Response: Clarification was added. The SSD applies to a variety of situations and is well described in A Policy on Geometric Design of Highways and Streets (2011). As noted in NCHRP Report 783, SSD has little impact on the safety and operations at sag vertical curves under daytime conditions when the driver can see beyond the sag vertical curve, or at night, when vehicle taillights and headlights make another vehicle on the road ahead visible in or beyond a sag vertical curve. Therefore, the application of SSD at sag vertical curves is excluded from the controlling criterion.

8. The Minnesota DOT suggested eliminating design speed as a controlling criterion on low-speed roadways.

Response: No changes were made. Design speed must be retained because it is a fundamental criterion in the design of the project and because it sets the threshold for application of the controlling criteria. If, for example, design speed was not a controlling criterion for low-speed roadways, practitioners could simply select a lower design speed to avoid the controlling criteria requirements for high-speed roadways.

9. The Georgia DOT and two others commented that lateral offset to obstruction should be retained as a controlling criterion.

Response: No changes were made. Lateral offset is most relevant to urban and suburban roadways to ensure that mirrors or other appurtenances of heavy vehicles do not strike roadway objects and passengers in parked cars are able to open their doors. While these are important considerations, they do not rise to the same level of effect as other controlling criteria proposed to be retained and do not require the same level of administrative control.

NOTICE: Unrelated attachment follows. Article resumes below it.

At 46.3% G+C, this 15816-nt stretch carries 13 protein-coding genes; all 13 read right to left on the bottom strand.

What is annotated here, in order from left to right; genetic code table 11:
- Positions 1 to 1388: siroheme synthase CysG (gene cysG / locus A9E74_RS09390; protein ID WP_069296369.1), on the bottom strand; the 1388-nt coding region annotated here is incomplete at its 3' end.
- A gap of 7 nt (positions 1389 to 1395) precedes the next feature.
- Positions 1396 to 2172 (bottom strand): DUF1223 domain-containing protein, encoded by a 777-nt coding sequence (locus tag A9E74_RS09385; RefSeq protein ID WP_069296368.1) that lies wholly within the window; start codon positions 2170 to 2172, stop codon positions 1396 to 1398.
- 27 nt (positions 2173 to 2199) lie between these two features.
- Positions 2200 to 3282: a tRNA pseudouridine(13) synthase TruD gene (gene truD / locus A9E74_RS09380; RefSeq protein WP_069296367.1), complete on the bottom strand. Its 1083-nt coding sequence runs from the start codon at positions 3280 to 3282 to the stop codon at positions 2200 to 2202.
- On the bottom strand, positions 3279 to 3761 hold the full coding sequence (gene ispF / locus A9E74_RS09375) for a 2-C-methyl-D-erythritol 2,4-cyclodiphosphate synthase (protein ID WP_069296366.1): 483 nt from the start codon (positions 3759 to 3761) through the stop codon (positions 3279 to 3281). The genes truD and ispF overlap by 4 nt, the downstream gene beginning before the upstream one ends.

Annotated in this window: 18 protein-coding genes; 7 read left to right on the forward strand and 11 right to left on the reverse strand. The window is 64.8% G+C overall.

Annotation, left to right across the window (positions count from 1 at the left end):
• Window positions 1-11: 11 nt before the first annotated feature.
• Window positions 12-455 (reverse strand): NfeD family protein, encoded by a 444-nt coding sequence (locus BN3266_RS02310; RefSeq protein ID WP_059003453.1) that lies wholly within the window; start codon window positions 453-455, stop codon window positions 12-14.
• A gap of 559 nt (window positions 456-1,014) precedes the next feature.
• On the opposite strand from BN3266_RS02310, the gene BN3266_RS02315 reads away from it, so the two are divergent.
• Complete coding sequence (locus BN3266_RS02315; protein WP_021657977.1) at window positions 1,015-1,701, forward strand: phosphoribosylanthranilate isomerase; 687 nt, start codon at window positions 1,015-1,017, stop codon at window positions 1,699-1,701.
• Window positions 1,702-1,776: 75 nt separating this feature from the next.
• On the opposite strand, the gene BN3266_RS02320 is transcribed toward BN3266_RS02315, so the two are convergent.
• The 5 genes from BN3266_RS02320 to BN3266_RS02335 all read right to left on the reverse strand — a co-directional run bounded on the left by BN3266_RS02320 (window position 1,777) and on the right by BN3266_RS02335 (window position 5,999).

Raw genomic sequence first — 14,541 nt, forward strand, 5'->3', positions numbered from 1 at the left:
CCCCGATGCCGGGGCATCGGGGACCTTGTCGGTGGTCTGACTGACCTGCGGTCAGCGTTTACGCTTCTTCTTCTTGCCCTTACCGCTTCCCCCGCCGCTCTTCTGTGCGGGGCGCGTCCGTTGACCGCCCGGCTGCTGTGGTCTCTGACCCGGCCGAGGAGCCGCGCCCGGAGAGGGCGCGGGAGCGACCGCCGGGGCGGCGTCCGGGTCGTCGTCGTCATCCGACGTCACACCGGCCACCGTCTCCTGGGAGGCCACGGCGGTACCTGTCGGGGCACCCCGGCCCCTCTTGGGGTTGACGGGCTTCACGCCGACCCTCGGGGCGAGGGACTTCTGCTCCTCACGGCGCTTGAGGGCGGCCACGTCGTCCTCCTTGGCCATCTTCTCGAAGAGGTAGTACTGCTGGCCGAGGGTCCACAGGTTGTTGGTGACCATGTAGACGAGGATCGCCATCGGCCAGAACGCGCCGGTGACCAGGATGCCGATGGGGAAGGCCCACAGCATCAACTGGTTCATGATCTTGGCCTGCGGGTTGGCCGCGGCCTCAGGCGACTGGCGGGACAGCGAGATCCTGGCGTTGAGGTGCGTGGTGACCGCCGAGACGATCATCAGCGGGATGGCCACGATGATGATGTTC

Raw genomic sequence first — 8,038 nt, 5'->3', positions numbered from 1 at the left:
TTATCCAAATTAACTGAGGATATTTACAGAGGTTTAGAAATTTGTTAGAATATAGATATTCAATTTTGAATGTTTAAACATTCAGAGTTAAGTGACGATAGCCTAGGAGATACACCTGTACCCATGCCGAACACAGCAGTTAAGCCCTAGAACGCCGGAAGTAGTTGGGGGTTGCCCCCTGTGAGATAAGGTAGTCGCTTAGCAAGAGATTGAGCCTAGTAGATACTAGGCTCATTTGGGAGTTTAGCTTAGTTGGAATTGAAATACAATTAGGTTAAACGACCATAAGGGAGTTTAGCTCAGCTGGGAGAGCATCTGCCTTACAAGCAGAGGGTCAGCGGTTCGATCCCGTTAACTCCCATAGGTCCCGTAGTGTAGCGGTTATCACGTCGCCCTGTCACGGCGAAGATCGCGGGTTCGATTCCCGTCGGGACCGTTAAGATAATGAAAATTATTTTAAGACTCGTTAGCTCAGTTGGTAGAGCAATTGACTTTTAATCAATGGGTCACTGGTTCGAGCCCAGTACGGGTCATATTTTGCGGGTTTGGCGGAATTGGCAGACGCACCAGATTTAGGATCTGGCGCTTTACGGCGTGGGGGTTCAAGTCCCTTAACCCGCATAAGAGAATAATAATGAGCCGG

10. The Wisconsin DOT recommended retaining lane width, superelevation, stopping sight distance, and cross slope as controlling criteria for low-speed roadways, and adding a new controlling criterion for critical length of grade.

Response: No changes were made. The FHWA finds that removing these controlling criteria from application in low-speed environments is supported by research and provides additional flexibility to better accommodate all modes of transportation. No new controlling criteria are proposed at this time.

11. The Wisconsin DOT commented that bridge width is not redundant if lane and shoulder widths are dropped from the controlling criteria list in the low-speed environment, which may result in choke points that are expensive to correct. They also commented that vertical and horizontal clearances can influence structural ratings; that stopping sight distances at intersections can be critical; and that the combination of flat grades and cross slopes is problematic.

Response: No changes were made. While these criteria are important, the risk of deviations can be handled by STAs in accordance with their risk management practices.

12. The Wisconsin DOT asked why clear zone was not included in the updated controlling criteria.

Response: No changes were made. The Roadside Design Guide was not adopted as a standard under 23 CFR 625. Instead it serves as guidance with regard to roadside safety. Therefore, adoption of values in the Roadside Design Guide as controlling criteria would not be appropriate.

13. A few commenters asked FHWA to adopt additional controlling criteria to require the provision of bicycle and/or pedestrian facilities on roadways.

Response: No changes were made. Such a policy would require a regulatory change which is beyond the scope of this controlling criteria policy.

Several commenters supporting changes to the 1985 policy requested clarifying guidance in the final notice, as follows: